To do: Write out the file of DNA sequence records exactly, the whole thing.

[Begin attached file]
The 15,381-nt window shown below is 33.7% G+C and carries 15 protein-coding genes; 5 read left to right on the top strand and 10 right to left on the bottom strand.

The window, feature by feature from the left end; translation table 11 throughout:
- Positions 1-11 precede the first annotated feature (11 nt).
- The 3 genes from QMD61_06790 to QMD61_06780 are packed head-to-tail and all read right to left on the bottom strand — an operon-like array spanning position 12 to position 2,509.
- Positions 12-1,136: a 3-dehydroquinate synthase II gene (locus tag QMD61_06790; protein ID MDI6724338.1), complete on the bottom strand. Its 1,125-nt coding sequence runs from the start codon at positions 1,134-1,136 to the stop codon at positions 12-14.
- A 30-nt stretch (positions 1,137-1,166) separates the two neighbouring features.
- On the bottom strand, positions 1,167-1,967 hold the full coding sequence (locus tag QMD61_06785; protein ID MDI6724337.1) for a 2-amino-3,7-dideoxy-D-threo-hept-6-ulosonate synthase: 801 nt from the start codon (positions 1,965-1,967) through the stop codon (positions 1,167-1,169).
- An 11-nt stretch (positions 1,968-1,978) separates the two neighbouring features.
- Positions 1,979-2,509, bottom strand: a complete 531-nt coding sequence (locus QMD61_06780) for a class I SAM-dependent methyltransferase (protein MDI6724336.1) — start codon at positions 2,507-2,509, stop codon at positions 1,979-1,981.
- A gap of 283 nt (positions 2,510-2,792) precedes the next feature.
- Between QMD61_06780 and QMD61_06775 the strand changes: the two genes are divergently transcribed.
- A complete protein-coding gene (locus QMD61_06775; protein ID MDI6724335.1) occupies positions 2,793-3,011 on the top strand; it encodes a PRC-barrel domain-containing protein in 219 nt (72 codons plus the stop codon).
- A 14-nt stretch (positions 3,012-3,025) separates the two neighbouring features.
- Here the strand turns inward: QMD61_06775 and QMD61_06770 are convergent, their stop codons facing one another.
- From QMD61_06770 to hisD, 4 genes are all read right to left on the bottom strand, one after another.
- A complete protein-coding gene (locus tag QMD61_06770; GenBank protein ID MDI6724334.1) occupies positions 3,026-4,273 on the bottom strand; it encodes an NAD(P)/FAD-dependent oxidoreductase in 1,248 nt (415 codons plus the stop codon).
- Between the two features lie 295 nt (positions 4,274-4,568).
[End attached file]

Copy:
The 15,381-nt window shown below is 33.7% G+C and carries 15 protein-coding genes; 5 read left to right on the top strand and 10 right to left on the bottom strand.

The window, feature by feature from the left end; translation table 11 throughout:
- Positions 1-11 precede the first annotated feature (11 nt).
- The 3 genes from QMD61_06790 to QMD61_06780 are packed head-to-tail and all read right to left on the bottom strand — an operon-like array spanning position 12 to position 2,509.
- Positions 12-1,136: a 3-dehydroquinate synthase II gene (locus tag QMD61_06790; protein ID MDI6724338.1), complete on the bottom strand. Its 1,125-nt coding sequence runs from the start codon at positions 1,134-1,136 to the stop codon at positions 12-14.
- A 30-nt stretch (positions 1,137-1,166) separates the two neighbouring features.
- On the bottom strand, positions 1,167-1,967 hold the full coding sequence (locus tag QMD61_06785; protein ID MDI6724337.1) for a 2-amino-3,7-dideoxy-D-threo-hept-6-ulosonate synthase: 801 nt from the start codon (positions 1,965-1,967) through the stop codon (positions 1,167-1,169).
- An 11-nt stretch (positions 1,968-1,978) separates the two neighbouring features.
- Positions 1,979-2,509, bottom strand: a complete 531-nt coding sequence (locus QMD61_06780) for a class I SAM-dependent methyltransferase (protein MDI6724336.1) — start codon at positions 2,507-2,509, stop codon at positions 1,979-1,981.
- A gap of 283 nt (positions 2,510-2,792) precedes the next feature.
- Between QMD61_06780 and QMD61_06775 the strand changes: the two genes are divergently transcribed.
- A complete protein-coding gene (locus QMD61_06775; protein ID MDI6724335.1) occupies positions 2,793-3,011 on the top strand; it encodes a PRC-barrel domain-containing protein in 219 nt (72 codons plus the stop codon).
- A 14-nt stretch (positions 3,012-3,025) separates the two neighbouring features.
- Here the strand turns inward: QMD61_06775 and QMD61_06770 are convergent, their stop codons facing one another.
- From QMD61_06770 to hisD, 4 genes are all read right to left on the bottom strand, one after another.
- A complete protein-coding gene (locus tag QMD61_06770; GenBank protein ID MDI6724334.1) occupies positions 3,026-4,273 on the bottom strand; it encodes an NAD(P)/FAD-dependent oxidoreductase in 1,248 nt (415 codons plus the stop codon).
- Between the two features lie 295 nt (positions 4,274-4,568).